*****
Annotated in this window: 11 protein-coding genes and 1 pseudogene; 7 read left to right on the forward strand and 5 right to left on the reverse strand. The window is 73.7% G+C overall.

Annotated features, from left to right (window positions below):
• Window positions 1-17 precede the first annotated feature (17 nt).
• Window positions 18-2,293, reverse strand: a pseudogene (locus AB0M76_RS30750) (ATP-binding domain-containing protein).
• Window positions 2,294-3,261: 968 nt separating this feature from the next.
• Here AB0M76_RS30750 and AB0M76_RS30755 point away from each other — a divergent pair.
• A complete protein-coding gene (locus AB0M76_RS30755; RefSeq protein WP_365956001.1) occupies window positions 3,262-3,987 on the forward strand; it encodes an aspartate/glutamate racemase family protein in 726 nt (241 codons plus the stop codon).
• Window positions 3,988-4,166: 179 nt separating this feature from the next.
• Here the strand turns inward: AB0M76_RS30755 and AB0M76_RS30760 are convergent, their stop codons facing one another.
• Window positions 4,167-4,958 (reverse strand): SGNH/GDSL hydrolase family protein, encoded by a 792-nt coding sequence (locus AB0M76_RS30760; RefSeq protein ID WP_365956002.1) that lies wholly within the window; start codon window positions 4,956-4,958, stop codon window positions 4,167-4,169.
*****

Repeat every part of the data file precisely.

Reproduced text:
Annotated in this window: 11 protein-coding genes and 1 pseudogene; 7 read left to right on the forward strand and 5 right to left on the reverse strand. The window is 73.7% G+C overall.

Annotated features, from left to right (window positions below):
• Window positions 1-17 precede the first annotated feature (17 nt).
• Window positions 18-2,293, reverse strand: a pseudogene (locus AB0M76_RS30750) (ATP-binding domain-containing protein).
• Window positions 2,294-3,261: 968 nt separating this feature from the next.
• Here AB0M76_RS30750 and AB0M76_RS30755 point away from each other — a divergent pair.
• A complete protein-coding gene (locus AB0M76_RS30755; RefSeq protein WP_365956001.1) occupies window positions 3,262-3,987 on the forward strand; it encodes an aspartate/glutamate racemase family protein in 726 nt (241 codons plus the stop codon).
• Window positions 3,988-4,166: 179 nt separating this feature from the next.
• Here the strand turns inward: AB0M76_RS30755 and AB0M76_RS30760 are convergent, their stop codons facing one another.
• Window positions 4,167-4,958 (reverse strand): SGNH/GDSL hydrolase family protein, encoded by a 792-nt coding sequence (locus AB0M76_RS30760; RefSeq protein ID WP_365956002.1) that lies wholly within the window; start codon window positions 4,956-4,958, stop codon window positions 4,167-4,169.